Cover image for Survival in the storm : the dust bowl diary of Grace Edwards
Title:
Survival in the storm : the dust bowl diary of Grace Edwards
Author:
Janke, Katelan.
Personal Author:
Publication Information:
New York : Scholastic, 2002.
Physical Description:
189 pages ; 20 cm.
Summary:
A twelve-year-old girl keeps a journal of her family's and friends' difficult experiences in the Texas panhandle, part of the "Dust Bowl, " during the Great Depression. Includes a historical note about life in America in 1935.
Language:
English
Reading Level:
990 Lexile.
Program Information:
Accelerated Reader AR MG 6.4 6.0 64752.

Reading Counts RC 6-8 5.9 9 Quiz: 31073 Guided reading level: X.
ISBN:
9780439215992
Format :
Book

Available:*

Library
Call Number
Material Type
Home Location
Status
Central Library X Juvenile Fiction Childrens Area
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Clarence Library X Juvenile Fiction Series
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Collins Library X Juvenile Fiction Open Shelf
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Concord Library X Juvenile Fiction Series
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Eggertsville-Snyder Library X Juvenile Fiction Series
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Elma Library X Juvenile Fiction Open Shelf
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Grand Island Library X Juvenile Fiction Open Shelf
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Hamburg Library X Juvenile Fiction Series
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Kenilworth Library X Juvenile Fiction Series
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Kenmore Library X Juvenile Fiction Series
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Kenmore Library X Juvenile Fiction Series
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Lackawanna Library X Juvenile Fiction Open Shelf
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Lancaster Library X Juvenile Fiction Series
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Williamsville Library X Juvenile Fiction Series
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On Order

Summary

Summary

Fourteen-year-old Katelan Janke writes this exciting and harrowing tale of Grace Edwards and her family's struggle to survive the dangers and despair of the American Dust Bowl.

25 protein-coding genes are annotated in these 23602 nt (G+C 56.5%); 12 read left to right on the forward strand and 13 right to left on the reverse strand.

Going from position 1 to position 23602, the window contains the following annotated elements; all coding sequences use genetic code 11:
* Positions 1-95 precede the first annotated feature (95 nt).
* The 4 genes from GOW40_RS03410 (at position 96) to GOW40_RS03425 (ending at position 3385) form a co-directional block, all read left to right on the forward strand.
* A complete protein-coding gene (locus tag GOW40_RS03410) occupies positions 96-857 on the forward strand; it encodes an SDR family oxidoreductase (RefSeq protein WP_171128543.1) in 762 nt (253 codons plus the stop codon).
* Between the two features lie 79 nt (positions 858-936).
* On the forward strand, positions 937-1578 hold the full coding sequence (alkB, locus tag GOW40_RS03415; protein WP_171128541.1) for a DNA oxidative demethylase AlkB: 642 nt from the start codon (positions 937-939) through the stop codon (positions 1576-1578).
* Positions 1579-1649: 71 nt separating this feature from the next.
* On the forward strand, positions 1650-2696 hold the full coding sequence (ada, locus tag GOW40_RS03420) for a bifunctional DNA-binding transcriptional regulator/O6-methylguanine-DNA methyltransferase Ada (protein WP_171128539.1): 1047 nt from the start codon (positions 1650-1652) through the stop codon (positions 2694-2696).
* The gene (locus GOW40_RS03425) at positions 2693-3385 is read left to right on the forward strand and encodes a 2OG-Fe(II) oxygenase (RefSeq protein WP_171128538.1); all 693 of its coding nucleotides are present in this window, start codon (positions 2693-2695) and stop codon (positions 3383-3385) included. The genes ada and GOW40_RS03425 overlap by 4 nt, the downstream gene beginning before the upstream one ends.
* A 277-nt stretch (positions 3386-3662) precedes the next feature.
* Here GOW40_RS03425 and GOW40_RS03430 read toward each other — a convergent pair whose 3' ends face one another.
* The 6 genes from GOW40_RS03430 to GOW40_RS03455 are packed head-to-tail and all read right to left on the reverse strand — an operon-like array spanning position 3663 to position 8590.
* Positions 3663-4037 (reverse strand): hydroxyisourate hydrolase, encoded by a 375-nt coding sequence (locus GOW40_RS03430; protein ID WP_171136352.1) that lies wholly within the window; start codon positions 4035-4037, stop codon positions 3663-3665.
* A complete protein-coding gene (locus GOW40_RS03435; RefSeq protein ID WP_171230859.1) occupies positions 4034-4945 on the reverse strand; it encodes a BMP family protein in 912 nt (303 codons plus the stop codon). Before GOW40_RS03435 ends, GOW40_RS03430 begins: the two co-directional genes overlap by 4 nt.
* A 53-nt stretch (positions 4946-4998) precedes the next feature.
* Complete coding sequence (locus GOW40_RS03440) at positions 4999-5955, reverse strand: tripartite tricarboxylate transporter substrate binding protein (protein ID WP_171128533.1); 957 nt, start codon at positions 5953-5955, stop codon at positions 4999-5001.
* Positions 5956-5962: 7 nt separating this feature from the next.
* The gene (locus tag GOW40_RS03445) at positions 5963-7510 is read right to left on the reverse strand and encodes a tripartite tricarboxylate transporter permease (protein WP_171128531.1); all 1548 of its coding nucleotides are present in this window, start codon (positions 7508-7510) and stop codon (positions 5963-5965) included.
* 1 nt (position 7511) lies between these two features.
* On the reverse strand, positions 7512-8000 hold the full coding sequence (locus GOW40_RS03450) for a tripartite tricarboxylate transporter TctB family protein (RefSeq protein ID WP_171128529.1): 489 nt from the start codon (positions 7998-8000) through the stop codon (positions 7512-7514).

In fourteen-year-old Katelan Janke's first Dear America book, we meet Grace Edwards, a little girl growing up in the heart of the Texas panhandle, in the midst of the Dust Bowl. Fierce, dust-filled winds ravage the plains and threaten the town's agricultural livelihood, creating poverty and despair among Grace's neighbors. Will her family's farm survive?


Reviews 2

Booklist Review

Gr. 4^-8. In a strong Dear America series book, Grace Edwards uses her journal to tell the story of a year (1935) in the Texas Panhandle town of Dalhart during the days of the Dust Bowl. Centered on a 12-year-old's perspective of home and school, chores and friends, Grace's diary reveals in graphic detail what life was like when farms failed, families went hungry, and children died from dust pneumonia because no rain fell. Old photographs and advertisements, part of the Historical Notes section, add further detail to a rather depressing, but fictionalized, authentically flavored account of a significant portion of American history, which is made more remarkable by the fact that Janke was only 15 years old when the novel was published. The story grew from a selection she wrote for the 1998 Arrow Book Club/Dear America Student Writing Contest. --Frances Bradburn


School Library Journal Review

Gr 4-8-Grace, 12, details the hardships she endures with her family and neighbors. She describes how they must scrub their house constantly, knead bread in a drawer, and breathe through damp handkerchiefs during a "duster." Even graver dangers abound: dust pneumonia, plagues of jackrabbits, and the loss of livelihood for farmers. Most compelling are the tiny joys that make life bearable: a baby jackrabbit, a dress lovingly created from a floral flour sack. An epilogue that provides a lively summary of the rest of their lives has more plot than most of this episodic novel. The winner of an Arrow Book Club/Dear America Student Writing Contest, the 15-year-old author interviewed several people who lived through the Dust Bowl. One small error appears in the notes: The Dust Bowl caused one of the United States's largest migrations, but at one million people, it is not the largest. As an example of what a teen can achieve when she explores her neighborhood and nations past, Survival succeeds. Karen Hesse's Out of the Dust (Scholastic, 1997) provides a more poetic view of this period. Combine those two books with Milton Meltzer's Driven from the Land (Benchmark, 2000), Jerry Stanley's Children of the Dust Bowl (Crown, 1992), Elizabeth Partridge's Restless Spirit (Viking, 1998), and William Durbin's The Journal of C. J. Jackson: A Dust Bowl Migrant (Scholastic, 2002) for a unit about one of the country's worst ecological disasters.-Tina Zubak, Carnegie Library of Pittsburgh, PA (c) Copyright 2010. Library Journals LLC, a wholly owned subsidiary of Media Source, Inc. No redistribution permitted.


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